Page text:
Best Practices for a flexible and functional residential electrical installation

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Over the years, the demand for flexible and functional electrical installations for houses and apartments has grown on a daily basis. Changing living conditions and habits, evolving housing needs, the availability of new technologies and the awareness of the importance of efficient energy use provide the impetus for an in-depth analysis of the electrical installation.

Classic electrical installations are no longer the world standard. They no longer provide a satisfactory answer to the multitude of demands from end users for flexibility and functionality. An installation that can adapt at any time to the changing needs of the residents, expanded with customized functions that can lead to, among other things, lower energy consumption and greater ease of use, safety and care components, is now the obvious choice.

Housing construction experienced a similar revolution several decades ago with the switch from individual coal or gas heaters to central heating. Today, a central heating system is the accepted standard for a house or apartment. New and renovated homes deserve a similar switch for the electrical installation. Integrated installations with greater flexibility and functionality must now become the norm to ensure that installations do not become obsolete within a few years.

This Application Note with Good Practices does not provide you as an installer with practical tips on how to lay conduits, install distribution boards, make connections or program an integrated system. We assume you are sufficiently well versed in the technical field. It does, however, point the way towards installations with added value; installations where the customer is both the focal point and the starting point. Reflecting on what an installation should be capable of for a particular building and its residents is the central theme in the text that follows. Installing high-tech material that only offers functions that are comparable to those of a classic installation is no longer desirable. We have to adopt a more rational approach to the use of many modern technical possibilities and involve the user appropriately in this process.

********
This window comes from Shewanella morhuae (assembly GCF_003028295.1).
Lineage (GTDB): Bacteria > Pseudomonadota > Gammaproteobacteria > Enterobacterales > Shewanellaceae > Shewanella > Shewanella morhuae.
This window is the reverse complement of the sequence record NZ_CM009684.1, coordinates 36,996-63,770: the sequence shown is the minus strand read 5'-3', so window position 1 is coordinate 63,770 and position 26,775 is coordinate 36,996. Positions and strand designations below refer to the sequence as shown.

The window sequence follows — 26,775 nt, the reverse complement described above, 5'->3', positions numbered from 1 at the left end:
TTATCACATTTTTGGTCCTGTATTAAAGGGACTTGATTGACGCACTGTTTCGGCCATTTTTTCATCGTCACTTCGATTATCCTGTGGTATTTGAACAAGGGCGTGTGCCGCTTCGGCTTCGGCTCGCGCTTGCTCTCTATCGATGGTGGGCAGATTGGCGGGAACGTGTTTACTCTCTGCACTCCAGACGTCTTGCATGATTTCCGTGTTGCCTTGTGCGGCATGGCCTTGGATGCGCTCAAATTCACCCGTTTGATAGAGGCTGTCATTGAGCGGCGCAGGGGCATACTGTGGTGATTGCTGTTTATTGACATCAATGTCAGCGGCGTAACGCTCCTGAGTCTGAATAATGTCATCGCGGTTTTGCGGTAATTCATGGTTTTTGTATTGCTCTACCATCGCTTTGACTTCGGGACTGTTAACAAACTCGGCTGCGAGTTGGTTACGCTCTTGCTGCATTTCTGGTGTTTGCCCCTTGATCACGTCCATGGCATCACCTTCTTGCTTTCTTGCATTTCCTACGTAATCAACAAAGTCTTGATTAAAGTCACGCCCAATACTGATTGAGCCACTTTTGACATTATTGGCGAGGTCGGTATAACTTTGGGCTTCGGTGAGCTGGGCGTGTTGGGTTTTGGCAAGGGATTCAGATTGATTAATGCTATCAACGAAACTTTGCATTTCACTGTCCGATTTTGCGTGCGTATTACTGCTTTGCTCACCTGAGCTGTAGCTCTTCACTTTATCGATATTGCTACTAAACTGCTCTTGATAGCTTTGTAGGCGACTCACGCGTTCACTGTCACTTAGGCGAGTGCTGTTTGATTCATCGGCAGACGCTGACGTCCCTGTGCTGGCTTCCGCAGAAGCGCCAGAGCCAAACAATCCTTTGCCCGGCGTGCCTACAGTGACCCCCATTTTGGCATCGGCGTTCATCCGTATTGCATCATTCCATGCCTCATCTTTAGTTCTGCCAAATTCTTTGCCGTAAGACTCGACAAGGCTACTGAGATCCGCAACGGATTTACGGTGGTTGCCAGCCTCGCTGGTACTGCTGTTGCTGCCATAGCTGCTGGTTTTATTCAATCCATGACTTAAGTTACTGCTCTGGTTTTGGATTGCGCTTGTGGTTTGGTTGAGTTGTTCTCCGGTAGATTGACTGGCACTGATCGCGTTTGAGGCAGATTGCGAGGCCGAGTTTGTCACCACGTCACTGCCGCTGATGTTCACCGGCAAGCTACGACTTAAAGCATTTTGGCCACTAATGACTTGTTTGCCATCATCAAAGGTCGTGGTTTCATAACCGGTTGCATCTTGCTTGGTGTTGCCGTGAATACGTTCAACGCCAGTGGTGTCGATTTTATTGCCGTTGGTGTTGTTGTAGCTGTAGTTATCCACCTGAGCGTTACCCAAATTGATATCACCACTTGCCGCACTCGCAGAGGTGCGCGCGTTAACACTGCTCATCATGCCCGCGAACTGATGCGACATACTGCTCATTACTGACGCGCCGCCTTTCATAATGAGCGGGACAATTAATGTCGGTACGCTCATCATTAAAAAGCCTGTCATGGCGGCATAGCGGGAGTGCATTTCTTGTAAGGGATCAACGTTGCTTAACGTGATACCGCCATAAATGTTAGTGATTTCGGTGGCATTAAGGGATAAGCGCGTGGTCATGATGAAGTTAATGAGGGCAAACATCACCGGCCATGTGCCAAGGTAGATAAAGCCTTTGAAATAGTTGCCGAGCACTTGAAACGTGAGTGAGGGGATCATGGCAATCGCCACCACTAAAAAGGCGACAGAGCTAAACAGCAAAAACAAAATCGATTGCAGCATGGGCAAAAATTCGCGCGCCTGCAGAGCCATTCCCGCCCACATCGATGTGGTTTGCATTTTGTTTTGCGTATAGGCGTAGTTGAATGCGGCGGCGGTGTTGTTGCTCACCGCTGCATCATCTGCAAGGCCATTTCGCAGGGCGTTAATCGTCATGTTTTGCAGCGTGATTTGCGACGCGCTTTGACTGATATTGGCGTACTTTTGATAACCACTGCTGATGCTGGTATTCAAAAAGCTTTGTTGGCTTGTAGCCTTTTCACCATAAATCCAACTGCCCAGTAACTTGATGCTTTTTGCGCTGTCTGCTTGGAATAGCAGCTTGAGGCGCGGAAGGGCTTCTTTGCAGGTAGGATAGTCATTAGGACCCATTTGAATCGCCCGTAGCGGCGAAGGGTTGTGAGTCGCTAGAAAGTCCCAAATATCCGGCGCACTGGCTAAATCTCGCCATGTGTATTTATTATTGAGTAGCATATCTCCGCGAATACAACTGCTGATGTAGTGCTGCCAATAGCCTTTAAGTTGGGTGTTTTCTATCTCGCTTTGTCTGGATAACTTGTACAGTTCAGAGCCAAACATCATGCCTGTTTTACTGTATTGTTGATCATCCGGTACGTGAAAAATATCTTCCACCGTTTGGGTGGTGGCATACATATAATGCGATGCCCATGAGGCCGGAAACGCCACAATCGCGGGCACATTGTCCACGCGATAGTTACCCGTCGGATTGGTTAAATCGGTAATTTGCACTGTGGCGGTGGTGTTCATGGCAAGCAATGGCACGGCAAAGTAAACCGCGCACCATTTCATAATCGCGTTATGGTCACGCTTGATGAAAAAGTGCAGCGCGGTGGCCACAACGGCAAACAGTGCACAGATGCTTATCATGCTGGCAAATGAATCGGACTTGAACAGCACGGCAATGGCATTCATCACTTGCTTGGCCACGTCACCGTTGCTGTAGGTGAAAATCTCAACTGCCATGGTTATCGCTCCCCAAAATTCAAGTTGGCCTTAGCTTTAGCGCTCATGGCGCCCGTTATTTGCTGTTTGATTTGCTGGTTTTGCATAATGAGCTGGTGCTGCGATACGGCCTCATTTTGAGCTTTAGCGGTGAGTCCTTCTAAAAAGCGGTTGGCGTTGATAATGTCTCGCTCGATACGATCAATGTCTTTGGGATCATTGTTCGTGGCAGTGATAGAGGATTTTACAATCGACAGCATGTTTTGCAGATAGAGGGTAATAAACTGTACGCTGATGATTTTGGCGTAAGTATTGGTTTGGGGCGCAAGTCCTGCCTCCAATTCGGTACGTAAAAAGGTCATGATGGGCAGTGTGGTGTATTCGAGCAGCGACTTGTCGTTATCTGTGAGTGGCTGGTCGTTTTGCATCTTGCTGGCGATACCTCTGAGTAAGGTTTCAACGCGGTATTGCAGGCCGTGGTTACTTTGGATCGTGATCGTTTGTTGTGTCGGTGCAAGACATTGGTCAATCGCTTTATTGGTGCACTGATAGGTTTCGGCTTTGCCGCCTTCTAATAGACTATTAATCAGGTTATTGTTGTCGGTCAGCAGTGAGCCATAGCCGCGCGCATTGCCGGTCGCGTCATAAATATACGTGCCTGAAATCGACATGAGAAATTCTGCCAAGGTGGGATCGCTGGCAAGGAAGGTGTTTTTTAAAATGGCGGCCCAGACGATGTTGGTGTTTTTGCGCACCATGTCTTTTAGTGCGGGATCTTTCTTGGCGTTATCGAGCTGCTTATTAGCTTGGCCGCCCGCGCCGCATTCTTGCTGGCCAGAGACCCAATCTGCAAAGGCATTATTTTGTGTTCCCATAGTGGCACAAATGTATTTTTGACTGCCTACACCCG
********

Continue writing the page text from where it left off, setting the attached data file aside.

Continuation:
This document aims for Good Practices in an ideal situation and for an ideal installation. In daily practice, it will not always be easy or even possible to follow all of the suggestions included here. We do, however, hope that the installer will follow and implement as much of the advice and suggestions as possible. This will satisfy the customer, the architect and the installer.

This Application Note is based on several interviews with installers within the housing construction industry, interviews with representatives of manufacturers, and five workshops on flexibility and functionality in the home. The workshops, organized and run by the European Copper Institute (ECI), were attended by manufacturers (ABB, Abitana, Legrand Group, Niko, Siemens) and several organizations active within the housing construction industry or the installation world (Tecnolec, Enter v.z.w., CeDuBo [i]). We would like to thank all these people, organizations and manufacturers for their cooperation.

[i] Tecnolec vzw is a Belgian Knowledge Centre for employers and employees in the electricity installer business. Enter vzw is a Belgian Centre of Expertise specialized in ergonomic design, especially for persons with disabilities and/or advanced age. CeDuBo is a Flemish Information and Coordination Centre promoting sustainable construction.